Top 10 Workout Mistakes And How You Can Avoid Them!

There are a lot of counterproductive workout habits. I am here to warn you of what they are. Here are the top 10 mistakes and tips to avoid them. Find out more.

There are a lot of unhealthy and counterproductive workout habits and behaviors in which many unknowingly partake of on a daily basis; things that people have been doing wrong for years but simply never took the time to examine. These are mistakes that anyone can make, especially when starting out in the gym.

I like to call them "Gym-stakes" and I am here to warn you of what they are before you accidentally develop bad workout habits.

Top 10 Workout Mistakes

dot 1. Doing Cardio "The Wrong Way": dot

There's a delicate balance when it comes to cardio- If you don't do enough you are cheating yourself, but if you do too much you are needlessly exhausting yourself.

The most important thing to remember is you want to reach your cardio potential by not doing less than 25 minutes or more than 45 minutes. This "magic zone" between 25 to 45 minutes is the fat burning zone where you can't go wrong.

If you do more than this, you will hit a training plateau where your workouts become stagnant and your body "hits a wall" and you slow/stop your progress.

Make sure to do cardio at 65-75% of their target heart rate and focus on keeping your heart rates within that range, so that you don't accidentally burn off your hard earned muscle mass.

dot 2. Focusing On "Running" To Lose Weight: dot

In order to gain and maintain that strong sleek and sexy muscle tone, you need to focus more on weight training to build it up. Don't do excessive cardio which will "eat away" at your muscle mass. Don't run or try to embrace another form of low impact cardio.

Believe me, your muscle mass and your joints will thank me! Professionals lean towards the "no running" principle because it's known to "eat away" at the muscle you work so hard to gain.

Don't work against yourself and defeat your progress by running. It takes a lot of energy with no real gains, except for cardiovascular. You can receive cardiovascular benefits from other low impact versions such as using the Elliptical, Nordic Track, Air Stepper, and the Stair Master.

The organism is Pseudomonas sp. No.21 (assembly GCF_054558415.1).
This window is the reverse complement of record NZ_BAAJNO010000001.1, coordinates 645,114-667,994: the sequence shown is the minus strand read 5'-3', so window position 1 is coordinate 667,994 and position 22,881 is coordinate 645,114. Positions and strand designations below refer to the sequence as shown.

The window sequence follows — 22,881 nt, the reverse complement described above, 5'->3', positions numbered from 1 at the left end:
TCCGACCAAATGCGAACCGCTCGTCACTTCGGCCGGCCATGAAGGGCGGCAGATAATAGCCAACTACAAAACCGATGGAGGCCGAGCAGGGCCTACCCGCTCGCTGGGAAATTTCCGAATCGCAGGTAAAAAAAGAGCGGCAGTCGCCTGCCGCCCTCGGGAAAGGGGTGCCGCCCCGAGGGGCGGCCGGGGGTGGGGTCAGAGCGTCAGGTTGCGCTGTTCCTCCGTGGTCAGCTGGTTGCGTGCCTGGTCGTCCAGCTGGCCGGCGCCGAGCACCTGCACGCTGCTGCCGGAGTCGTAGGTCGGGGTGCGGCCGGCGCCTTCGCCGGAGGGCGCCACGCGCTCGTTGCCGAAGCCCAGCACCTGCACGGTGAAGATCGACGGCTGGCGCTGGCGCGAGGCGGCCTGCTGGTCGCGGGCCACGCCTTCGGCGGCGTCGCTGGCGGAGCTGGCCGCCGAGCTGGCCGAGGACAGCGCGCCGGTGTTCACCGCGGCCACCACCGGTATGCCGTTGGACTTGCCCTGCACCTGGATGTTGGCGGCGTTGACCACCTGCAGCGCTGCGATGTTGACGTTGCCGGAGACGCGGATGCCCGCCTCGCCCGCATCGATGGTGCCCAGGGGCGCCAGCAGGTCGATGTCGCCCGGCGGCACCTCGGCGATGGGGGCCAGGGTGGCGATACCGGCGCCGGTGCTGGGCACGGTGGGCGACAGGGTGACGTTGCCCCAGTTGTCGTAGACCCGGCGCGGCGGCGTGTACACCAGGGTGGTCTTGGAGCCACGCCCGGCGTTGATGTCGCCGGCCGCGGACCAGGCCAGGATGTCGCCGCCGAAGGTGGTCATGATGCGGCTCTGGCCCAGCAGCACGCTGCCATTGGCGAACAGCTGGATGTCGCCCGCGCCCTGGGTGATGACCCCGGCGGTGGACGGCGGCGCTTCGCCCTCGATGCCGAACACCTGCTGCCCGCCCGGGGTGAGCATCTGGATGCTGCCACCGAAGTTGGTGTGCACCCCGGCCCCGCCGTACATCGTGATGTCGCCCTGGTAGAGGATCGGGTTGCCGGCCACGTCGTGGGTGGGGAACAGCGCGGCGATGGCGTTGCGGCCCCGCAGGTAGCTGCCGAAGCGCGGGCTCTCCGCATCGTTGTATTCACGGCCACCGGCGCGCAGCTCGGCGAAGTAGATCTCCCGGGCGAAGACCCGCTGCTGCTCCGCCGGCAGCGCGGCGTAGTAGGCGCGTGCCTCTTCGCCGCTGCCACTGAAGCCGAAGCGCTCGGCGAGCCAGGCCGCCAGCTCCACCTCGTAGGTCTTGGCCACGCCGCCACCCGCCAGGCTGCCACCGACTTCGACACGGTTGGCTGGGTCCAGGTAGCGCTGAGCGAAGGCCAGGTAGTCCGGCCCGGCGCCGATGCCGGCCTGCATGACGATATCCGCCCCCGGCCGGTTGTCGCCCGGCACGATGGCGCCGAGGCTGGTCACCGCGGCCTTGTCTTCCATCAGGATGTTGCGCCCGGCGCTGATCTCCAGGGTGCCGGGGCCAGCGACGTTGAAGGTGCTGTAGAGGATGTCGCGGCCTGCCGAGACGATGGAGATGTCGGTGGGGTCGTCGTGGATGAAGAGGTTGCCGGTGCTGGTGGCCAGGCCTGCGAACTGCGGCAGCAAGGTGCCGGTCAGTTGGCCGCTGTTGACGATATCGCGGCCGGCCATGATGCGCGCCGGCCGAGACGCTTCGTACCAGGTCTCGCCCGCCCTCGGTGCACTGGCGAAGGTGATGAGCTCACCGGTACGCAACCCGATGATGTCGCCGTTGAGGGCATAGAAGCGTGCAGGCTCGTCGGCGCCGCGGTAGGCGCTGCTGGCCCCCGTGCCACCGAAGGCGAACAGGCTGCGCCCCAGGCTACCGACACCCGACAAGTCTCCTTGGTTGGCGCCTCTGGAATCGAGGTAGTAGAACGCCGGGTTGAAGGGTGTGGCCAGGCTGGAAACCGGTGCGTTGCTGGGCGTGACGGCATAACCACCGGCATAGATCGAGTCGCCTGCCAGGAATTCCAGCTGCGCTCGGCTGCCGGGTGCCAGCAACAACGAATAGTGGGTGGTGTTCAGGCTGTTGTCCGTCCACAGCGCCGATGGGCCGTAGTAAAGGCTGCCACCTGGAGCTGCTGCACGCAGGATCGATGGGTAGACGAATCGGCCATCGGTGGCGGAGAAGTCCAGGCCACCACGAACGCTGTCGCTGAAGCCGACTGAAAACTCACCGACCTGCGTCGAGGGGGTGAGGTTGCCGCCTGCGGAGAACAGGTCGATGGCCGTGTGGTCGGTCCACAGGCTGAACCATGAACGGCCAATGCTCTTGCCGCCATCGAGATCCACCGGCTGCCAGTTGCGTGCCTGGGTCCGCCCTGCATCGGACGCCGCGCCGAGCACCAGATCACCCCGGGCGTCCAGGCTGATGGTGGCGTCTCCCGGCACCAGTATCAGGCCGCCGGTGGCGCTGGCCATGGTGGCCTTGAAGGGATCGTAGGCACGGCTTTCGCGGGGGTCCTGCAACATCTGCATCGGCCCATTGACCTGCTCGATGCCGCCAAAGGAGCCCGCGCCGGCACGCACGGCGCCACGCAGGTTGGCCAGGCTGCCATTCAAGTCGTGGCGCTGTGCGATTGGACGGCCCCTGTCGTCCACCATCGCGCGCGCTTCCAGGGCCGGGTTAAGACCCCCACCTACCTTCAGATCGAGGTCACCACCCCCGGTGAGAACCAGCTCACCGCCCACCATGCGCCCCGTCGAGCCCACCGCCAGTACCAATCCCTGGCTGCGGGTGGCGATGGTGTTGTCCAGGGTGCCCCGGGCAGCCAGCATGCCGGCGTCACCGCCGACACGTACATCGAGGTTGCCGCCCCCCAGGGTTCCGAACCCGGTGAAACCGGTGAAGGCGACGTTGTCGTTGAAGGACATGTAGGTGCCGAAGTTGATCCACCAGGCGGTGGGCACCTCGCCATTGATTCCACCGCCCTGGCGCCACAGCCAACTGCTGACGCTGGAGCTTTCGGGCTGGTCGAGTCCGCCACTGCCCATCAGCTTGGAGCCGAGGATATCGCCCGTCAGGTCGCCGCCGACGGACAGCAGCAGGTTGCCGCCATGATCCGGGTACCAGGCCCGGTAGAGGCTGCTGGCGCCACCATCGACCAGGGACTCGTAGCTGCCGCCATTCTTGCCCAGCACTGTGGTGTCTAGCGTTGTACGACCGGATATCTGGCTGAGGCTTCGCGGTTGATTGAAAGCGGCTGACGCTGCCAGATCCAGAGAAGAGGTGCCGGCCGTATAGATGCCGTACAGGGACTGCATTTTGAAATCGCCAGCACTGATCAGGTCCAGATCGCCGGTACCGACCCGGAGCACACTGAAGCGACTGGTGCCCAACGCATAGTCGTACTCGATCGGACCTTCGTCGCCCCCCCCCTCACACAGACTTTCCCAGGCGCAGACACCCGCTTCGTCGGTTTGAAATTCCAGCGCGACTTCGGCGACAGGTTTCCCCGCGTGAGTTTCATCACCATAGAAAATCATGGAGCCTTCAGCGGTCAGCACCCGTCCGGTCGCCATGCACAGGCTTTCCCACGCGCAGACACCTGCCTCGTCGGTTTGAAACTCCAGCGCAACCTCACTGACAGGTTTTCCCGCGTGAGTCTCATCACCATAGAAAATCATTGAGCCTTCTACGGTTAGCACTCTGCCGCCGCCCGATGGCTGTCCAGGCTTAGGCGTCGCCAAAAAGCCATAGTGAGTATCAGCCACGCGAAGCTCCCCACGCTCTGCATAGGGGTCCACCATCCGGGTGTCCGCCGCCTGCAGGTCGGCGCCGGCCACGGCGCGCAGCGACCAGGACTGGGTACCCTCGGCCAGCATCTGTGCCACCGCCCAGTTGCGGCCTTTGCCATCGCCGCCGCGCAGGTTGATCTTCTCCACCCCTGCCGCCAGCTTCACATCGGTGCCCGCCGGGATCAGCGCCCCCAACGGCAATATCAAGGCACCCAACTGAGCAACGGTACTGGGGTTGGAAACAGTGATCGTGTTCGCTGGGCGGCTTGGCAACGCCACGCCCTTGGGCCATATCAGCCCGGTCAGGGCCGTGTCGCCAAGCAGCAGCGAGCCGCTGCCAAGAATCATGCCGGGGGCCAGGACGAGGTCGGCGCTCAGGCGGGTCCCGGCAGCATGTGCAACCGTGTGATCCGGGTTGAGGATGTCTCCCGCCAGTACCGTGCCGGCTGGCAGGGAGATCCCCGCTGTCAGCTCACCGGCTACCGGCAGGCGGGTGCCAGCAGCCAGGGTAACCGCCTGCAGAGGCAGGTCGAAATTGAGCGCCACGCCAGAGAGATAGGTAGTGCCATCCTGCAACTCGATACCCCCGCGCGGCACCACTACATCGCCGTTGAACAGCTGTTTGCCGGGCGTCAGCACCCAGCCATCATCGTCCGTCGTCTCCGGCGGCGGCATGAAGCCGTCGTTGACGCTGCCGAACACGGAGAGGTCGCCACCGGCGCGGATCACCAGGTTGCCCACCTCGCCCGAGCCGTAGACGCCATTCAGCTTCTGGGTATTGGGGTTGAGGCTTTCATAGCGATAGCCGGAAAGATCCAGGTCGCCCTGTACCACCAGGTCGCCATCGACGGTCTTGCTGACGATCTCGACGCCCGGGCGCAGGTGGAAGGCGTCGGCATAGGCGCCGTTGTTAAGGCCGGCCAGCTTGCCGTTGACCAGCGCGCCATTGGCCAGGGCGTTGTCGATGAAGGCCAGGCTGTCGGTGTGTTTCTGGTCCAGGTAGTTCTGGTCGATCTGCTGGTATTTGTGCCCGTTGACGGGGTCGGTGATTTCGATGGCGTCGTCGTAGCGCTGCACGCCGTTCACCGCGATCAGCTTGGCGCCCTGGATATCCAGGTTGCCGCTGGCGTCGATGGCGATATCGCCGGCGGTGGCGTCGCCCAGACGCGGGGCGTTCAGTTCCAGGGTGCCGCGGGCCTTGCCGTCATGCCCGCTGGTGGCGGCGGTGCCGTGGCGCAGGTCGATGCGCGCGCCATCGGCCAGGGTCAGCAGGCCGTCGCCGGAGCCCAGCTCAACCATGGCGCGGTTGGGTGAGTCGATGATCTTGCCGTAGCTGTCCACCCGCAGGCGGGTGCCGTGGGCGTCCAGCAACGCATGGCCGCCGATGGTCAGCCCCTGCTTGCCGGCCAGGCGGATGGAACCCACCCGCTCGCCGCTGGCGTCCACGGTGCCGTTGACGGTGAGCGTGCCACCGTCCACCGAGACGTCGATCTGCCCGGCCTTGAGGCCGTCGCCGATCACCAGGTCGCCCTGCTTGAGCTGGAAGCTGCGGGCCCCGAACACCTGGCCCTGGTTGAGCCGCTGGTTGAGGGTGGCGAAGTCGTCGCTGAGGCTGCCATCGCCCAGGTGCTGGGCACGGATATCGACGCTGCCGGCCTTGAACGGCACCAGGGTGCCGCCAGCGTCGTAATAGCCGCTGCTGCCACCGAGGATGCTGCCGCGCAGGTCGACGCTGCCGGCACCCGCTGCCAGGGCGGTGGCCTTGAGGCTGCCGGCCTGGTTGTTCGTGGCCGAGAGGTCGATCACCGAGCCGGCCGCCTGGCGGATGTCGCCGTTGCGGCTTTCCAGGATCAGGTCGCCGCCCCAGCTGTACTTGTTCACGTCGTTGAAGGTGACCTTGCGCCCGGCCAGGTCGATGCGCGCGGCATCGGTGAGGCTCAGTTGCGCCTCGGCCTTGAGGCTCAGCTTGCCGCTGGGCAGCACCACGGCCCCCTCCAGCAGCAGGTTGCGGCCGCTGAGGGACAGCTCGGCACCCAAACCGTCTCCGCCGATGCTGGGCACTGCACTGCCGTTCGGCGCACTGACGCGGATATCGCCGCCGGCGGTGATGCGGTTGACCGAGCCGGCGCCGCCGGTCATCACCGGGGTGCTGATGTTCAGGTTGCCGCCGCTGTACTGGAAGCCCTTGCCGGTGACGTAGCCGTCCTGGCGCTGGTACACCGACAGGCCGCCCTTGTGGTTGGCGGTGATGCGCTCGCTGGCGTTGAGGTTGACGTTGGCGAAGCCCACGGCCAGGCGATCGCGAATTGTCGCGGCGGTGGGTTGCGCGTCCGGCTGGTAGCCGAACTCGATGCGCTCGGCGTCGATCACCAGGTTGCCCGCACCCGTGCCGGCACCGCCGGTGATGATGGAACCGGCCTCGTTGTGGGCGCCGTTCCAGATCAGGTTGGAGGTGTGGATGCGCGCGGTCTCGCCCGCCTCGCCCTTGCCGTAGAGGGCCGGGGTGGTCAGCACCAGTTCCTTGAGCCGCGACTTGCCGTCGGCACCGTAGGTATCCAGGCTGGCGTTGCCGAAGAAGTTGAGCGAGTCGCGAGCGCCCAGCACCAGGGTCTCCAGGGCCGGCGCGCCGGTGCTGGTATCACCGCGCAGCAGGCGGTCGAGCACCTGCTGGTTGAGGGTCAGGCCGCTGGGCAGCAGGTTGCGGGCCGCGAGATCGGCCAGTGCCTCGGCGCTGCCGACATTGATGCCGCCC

dot 3. Straining & Overtraining: dot

If you over train, your appetite will increase and you will start eating like a 250 pound football player.

Rather, train enough to blast fat and not to hit a plateau. Again if you over train, your body will "lock up" and not allow you to burn the fat off that you need too, because it will reach a state of "shock", thus holding onto the fat.

dot 4. Not Challenging Yourself Enough: dot

When weight training; make sure to choose a weight that is challenging enough that you have to really focus to finish the last 8-12 reps! Don't cheat yourself! Make sure you follow through and complete your entire weight training session for maximum results.

Also remember the old saying "no pain, no gain" and that working out can cause soreness. Bring yourself to the next level by learning how to increase your tolerance for pain. Write down your workouts and monitor your progress as the weeks go by.

You may also want to set some personal goals for yourself, whether it is to increase your cardio or weight training threshold - only you know your limits and how much you can take. Challenge yourself; you just might be surprised at how your body responds!

dot 5. Not Getting Enough Sleep: dot

Sleepdeprivation will only slow you down from attaining your fitness goals! Generally speaking, one or two nights of poor or little sleep won't have much impact on performance, but if you make a habit of it, it can result in subtle changes in hormone levels, particularly those related to stress, muscle recovery and mood.

Some research indicates that sleep deprivation can lead to increased levels of stress! Who needs more of that in their life! Pay attention to how you feel and make sure to get your beauty sleep!

dot 6. Relying On A Scale To Track Your Progress: dot

Did you know that muscle weights more than fat? It is not fair to base your weight loss progress on the numbers that appear on the scale in the locker room or any scale for that matter.